August Is Cataract Awareness Month

August Is Cataract Awareness MonthDid you know…

  • More than half of all Americans will develop cataracts by age 80.
  • Cataract surgery is the most frequently performed surgical procedure in the United States, with more than 1.5 million procedures performed each year.

In honor of Cataract Awareness Month, let’s look at some of the fictions and facts surrounding this common condition.

Fiction: Cataracts are caused when a film grows on the eye’s surface, causing double or blurred images.

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Fact: A cataract does not form on the eye, but rather within it. A cataract is a clouding or opacity of the eye’s lens, the part of the eye responsible for focusing light and producing clear sharp images.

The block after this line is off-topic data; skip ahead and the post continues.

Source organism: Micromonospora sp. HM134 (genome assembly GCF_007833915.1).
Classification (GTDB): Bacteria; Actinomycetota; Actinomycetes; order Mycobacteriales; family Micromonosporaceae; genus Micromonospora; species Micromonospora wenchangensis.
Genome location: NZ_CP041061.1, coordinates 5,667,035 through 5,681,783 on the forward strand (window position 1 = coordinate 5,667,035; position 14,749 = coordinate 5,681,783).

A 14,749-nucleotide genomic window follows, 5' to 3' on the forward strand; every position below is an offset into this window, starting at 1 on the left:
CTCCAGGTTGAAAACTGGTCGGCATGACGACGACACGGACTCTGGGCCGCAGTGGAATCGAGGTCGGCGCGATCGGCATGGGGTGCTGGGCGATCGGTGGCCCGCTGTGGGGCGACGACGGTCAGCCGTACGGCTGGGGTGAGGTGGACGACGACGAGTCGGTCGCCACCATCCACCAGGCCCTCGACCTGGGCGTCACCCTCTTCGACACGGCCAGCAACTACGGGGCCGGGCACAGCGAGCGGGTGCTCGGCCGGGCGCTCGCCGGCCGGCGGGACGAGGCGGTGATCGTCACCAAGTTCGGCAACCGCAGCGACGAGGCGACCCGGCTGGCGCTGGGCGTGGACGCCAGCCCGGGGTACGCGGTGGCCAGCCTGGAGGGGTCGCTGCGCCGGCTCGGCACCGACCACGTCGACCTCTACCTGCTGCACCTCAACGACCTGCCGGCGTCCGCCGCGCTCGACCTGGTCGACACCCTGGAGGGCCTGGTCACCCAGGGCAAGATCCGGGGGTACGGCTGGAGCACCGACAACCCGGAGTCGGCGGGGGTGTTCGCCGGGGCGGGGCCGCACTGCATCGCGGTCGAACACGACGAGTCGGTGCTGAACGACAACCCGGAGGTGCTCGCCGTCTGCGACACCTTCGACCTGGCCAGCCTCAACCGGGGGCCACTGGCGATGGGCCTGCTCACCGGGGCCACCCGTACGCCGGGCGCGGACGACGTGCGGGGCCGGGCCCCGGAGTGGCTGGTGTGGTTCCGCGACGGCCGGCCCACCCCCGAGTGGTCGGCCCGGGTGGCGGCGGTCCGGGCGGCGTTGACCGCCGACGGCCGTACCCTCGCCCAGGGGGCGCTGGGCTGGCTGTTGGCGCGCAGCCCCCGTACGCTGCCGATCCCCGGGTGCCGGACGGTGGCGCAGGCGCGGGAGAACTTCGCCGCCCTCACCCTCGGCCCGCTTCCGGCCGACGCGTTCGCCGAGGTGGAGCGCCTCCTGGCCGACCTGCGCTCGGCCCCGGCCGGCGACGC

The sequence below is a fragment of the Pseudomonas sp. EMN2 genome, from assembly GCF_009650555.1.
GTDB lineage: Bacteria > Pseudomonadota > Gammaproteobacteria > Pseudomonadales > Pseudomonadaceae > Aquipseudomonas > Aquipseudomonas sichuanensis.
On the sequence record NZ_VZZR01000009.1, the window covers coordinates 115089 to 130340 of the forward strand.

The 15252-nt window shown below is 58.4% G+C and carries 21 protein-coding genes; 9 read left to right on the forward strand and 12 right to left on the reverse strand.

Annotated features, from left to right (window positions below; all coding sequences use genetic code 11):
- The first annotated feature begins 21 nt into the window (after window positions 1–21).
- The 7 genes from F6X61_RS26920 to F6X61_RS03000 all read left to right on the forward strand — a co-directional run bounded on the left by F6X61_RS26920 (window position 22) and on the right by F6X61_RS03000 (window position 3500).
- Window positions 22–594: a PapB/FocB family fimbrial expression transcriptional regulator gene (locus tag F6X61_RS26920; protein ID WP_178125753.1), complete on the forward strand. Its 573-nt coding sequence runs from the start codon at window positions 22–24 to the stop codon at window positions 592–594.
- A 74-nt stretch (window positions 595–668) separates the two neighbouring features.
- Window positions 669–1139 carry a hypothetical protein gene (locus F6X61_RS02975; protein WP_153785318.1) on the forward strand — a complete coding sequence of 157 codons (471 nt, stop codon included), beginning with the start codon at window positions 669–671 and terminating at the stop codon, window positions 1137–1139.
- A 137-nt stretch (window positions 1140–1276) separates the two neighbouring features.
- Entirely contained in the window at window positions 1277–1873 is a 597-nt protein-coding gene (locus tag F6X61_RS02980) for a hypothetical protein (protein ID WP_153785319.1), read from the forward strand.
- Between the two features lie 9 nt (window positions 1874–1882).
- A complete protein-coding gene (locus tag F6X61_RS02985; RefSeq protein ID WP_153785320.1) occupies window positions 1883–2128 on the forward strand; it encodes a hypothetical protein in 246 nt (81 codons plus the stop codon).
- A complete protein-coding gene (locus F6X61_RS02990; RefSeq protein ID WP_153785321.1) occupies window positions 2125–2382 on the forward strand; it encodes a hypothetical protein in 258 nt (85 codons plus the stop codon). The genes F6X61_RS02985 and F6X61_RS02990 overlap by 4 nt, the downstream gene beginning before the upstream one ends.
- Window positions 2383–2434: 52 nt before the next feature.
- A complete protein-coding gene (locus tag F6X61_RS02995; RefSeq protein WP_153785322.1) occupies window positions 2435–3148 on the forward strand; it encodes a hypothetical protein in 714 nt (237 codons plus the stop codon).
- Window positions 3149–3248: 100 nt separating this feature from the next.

Fiction: “Overusing” your eyes will cause cataracts.

Fact: Cataracts are not made worse by close work such as reading, sewing, watching movies, or looking at television.

Fiction: You can “catch” a cataract from someone who has one.

Fact: Cataracts are not contagious.

Fiction: Cataracts are caused solely by old age.

Fact: Although most common in people over 60, cataracts can occur at any age. When cataracts occur in younger patients, they are usually caused by a chronic medical condition, eye trauma, or certain prescription drugs. Fetal exposure to infection, radiation, steroids, alcohol, and other substances of abuse during pregnancy are risk factors for congenital cataracts.